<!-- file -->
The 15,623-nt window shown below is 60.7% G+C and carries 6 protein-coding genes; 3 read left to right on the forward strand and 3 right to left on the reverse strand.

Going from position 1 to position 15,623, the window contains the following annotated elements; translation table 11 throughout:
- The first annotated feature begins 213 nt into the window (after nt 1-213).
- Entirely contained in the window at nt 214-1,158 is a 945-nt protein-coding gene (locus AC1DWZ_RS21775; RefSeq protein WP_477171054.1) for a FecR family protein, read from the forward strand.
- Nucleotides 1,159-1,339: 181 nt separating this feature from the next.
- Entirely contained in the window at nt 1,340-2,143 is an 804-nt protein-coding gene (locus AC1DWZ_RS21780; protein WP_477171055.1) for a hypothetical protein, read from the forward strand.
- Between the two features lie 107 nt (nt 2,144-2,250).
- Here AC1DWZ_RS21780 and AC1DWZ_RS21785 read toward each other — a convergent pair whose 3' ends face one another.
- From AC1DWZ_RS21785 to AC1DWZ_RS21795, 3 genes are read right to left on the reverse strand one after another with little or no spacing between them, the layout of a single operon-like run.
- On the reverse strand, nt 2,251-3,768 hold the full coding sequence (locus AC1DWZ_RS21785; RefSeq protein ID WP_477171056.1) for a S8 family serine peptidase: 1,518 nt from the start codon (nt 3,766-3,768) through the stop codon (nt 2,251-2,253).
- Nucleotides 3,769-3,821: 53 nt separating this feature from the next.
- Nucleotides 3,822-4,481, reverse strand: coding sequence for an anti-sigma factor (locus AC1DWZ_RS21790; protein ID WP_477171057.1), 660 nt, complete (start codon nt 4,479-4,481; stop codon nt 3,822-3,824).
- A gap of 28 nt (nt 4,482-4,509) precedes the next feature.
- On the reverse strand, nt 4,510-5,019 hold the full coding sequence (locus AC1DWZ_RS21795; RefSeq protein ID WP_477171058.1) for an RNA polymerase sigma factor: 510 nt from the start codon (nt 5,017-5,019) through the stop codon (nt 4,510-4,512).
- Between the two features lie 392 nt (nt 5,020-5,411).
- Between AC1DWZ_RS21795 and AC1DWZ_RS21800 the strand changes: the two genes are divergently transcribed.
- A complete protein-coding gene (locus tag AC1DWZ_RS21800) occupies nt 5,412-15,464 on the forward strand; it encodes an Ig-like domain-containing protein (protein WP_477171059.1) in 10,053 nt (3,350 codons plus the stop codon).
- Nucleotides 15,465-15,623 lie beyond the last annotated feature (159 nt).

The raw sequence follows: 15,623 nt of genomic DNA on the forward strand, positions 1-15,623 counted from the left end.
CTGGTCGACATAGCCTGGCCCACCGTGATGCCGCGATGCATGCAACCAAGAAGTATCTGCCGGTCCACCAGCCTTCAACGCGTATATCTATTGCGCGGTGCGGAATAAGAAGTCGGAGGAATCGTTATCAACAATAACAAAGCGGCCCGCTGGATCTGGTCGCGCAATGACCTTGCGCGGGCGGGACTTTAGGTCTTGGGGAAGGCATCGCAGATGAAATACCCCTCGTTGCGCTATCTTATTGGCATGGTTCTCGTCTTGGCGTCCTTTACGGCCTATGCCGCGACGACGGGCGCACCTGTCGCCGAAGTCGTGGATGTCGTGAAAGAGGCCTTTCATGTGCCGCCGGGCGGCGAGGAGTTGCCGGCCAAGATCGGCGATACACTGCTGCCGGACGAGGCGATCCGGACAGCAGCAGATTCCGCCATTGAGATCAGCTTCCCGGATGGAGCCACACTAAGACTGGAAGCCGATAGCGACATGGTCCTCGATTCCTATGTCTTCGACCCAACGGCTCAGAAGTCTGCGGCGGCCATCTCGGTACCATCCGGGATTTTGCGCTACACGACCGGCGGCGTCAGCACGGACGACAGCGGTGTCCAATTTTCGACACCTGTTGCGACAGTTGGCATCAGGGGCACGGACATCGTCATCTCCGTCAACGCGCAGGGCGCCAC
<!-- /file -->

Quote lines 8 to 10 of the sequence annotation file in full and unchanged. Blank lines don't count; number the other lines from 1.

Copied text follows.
- Here AC1DWZ_RS21780 and AC1DWZ_RS21785 read toward each other — a convergent pair whose 3' ends face one another.
- From AC1DWZ_RS21785 to AC1DWZ_RS21795, 3 genes are read right to left on the reverse strand one after another with little or no spacing between them, the layout of a single operon-like run.
- On the reverse strand, nt 2,251-3,768 hold the full coding sequence (locus AC1DWZ_RS21785; RefSeq protein ID WP_477171056.1) for a S8 family serine peptidase: 1,518 nt from the start codon (nt 3,766-3,768) through the stop codon (nt 2,251-2,253).